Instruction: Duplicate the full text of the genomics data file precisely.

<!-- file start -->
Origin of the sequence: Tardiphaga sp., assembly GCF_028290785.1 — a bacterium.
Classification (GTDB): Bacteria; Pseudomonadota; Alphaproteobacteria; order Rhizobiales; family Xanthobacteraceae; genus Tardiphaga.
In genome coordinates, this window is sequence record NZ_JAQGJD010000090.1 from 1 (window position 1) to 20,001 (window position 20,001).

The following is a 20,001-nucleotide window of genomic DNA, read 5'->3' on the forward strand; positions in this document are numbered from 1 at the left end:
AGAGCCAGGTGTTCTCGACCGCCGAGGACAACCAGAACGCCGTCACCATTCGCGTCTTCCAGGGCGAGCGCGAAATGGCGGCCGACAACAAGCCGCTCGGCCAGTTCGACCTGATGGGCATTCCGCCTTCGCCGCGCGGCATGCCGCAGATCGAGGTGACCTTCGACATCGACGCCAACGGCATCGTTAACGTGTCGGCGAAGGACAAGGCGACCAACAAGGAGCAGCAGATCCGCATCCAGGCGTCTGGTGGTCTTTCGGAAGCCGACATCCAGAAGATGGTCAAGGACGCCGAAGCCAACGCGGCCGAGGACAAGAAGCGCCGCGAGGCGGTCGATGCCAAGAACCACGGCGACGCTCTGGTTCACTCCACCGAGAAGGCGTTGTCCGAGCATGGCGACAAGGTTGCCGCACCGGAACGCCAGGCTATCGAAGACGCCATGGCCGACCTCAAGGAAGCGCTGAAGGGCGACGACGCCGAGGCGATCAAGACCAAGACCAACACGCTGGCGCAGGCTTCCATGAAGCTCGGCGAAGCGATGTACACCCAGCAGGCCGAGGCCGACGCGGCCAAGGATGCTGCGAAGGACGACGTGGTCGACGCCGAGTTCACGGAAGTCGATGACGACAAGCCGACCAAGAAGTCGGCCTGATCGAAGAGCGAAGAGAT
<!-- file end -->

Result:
Origin of the sequence: Tardiphaga sp., assembly GCF_028290785.1 — a bacterium.
Classification (GTDB): Bacteria; Pseudomonadota; Alphaproteobacteria; order Rhizobiales; family Xanthobacteraceae; genus Tardiphaga.
In genome coordinates, this window is sequence record NZ_JAQGJD010000090.1 from 1 (window position 1) to 20,001 (window position 20,001).

The following is a 20,001-nucleotide window of genomic DNA, read 5'->3' on the forward strand; positions in this document are numbered from 1 at the left end:
AGAGCCAGGTGTTCTCGACCGCCGAGGACAACCAGAACGCCGTCACCATTCGCGTCTTCCAGGGCGAGCGCGAAATGGCGGCCGACAACAAGCCGCTCGGCCAGTTCGACCTGATGGGCATTCCGCCTTCGCCGCGCGGCATGCCGCAGATCGAGGTGACCTTCGACATCGACGCCAACGGCATCGTTAACGTGTCGGCGAAGGACAAGGCGACCAACAAGGAGCAGCAGATCCGCATCCAGGCGTCTGGTGGTCTTTCGGAAGCCGACATCCAGAAGATGGTCAAGGACGCCGAAGCCAACGCGGCCGAGGACAAGAAGCGCCGCGAGGCGGTCGATGCCAAGAACCACGGCGACGCTCTGGTTCACTCCACCGAGAAGGCGTTGTCCGAGCATGGCGACAAGGTTGCCGCACCGGAACGCCAGGCTATCGAAGACGCCATGGCCGACCTCAAGGAAGCGCTGAAGGGCGACGACGCCGAGGCGATCAAGACCAAGACCAACACGCTGGCGCAGGCTTCCATGAAGCTCGGCGAAGCGATGTACACCCAGCAGGCCGAGGCCGACGCGGCCAAGGATGCTGCGAAGGACGACGTGGTCGACGCCGAGTTCACGGAAGTCGATGACGACAAGCCGACCAAGAAGTCGGCCTGATCGAAGAGCGAAGAGAT